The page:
Today, tomorrow, and every day that comes after, please, I implore you - as a daughter, as a sister, and as a human being - choose unconditional love for the people who share this home we call Earth.
February 3, 2018 (original post date)
It is a truth universally acknowledged that Leia, rather than Luke, is the true hero of Star Wars...
Alright, maybe not so universally, but I think there's a strong case for Leia. Before you pull out your torches and pitchforks, hear me out.
In late spring of 1977, a small-time science fiction film hit movie theaters for the first time and took the world by storm. That summer, after droves of people rushed to the box office to catch this singularly unique movie, Star Wars had been called many things: an out-of-body experience; the biggest possible adventure fantasy; universally loved. The rest is history. If you, dear reader, happen to be in the minuscule percentage of people who have never seen a second of any Star Wars film (not to mention its two animated TV shows, several comic book runs, and various novels), a percentage with more zeros than Harrison Ford's net worth, here is a quick synopsis: a young (white) man from a desert planet escapes with a smuggler, saves a princess, and destroys a planet-killing machine the size of a small moon... I know, right? Great stuff. And that's just the first movie. The name of this young hero is Luke Skywalker, a fact that has permeated the pop cultural zeitgeist so deeply that even non-watchers of Star Wars know his name. I don’t think anyone would ever disagree that Luke Skywalker is the hero of Star Wars, but I am here to convince you that he is, in fact, not our hero or our true protagonist.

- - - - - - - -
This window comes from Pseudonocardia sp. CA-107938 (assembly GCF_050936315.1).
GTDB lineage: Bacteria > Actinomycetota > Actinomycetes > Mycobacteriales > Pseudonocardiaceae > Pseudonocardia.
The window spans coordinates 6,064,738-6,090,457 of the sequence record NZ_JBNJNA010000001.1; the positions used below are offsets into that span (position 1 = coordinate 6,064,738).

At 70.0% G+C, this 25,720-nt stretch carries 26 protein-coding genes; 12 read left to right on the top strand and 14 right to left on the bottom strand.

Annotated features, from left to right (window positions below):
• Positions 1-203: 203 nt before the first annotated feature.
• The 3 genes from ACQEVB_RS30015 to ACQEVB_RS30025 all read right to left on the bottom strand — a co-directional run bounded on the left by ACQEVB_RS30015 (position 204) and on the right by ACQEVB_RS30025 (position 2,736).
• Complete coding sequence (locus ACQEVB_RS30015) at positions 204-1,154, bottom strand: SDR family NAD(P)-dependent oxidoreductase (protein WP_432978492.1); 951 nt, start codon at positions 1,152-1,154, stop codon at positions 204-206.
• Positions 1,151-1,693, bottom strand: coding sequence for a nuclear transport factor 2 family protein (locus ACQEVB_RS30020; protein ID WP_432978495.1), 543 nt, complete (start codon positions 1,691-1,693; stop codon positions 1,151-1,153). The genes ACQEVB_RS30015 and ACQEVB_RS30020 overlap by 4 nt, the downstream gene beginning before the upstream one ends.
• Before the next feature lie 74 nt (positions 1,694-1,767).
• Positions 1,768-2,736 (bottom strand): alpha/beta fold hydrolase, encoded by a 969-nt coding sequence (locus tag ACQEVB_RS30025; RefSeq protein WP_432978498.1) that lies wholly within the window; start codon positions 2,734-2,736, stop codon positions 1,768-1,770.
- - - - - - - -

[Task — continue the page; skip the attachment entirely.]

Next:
I am working on the assumption that most readers are very familiar with Star Wars, but if that’s not the case then fair warning: spoilers and info dump ahead. And for you Star Wars purists, yes, I do bring up the prequel series. Read at your own risk.
Friday, January 8, 2016 (original post date)
It’s been three weeks since Star Wars Episode VII: The Force Awakens hit theaters and what an exhilarating three weeks it has been! The film captured the hearts of fans the world over and it has broken all manner of box office records, even pushing James Cameron’s Avatar, the long time champion of most money made ever here at home, from its number one spot. Along with the film’s financial and critical success, the imaginations of viewers have been busy interpreting the smallest details and making predictions for the next two films. Most popular among some fan theories is the story behind Rey’s parentage and, my personal favorite, the theory that Finn and Poe are more than space bros.
I caught The Force Awakens twice in theaters and I have some theories of my own. In the next few paragraphs I will lay out my thoughts on the identity of the mysterious Supreme Leader Snoke who is, arguably, the real baddie of the new trilogy. If you haven’t had chance to see the movie yet (seriously?), then this is your chance to exit out before I get into the spoilerish deets. Go ahead, I’ll wait.
If you scrolled down and plan to continue the rest of this article then I’m going to assume that you’ve either seen the film or that you’re part of the rare 1% who don’t freak out at spoilers. Either way, you’ve been warned.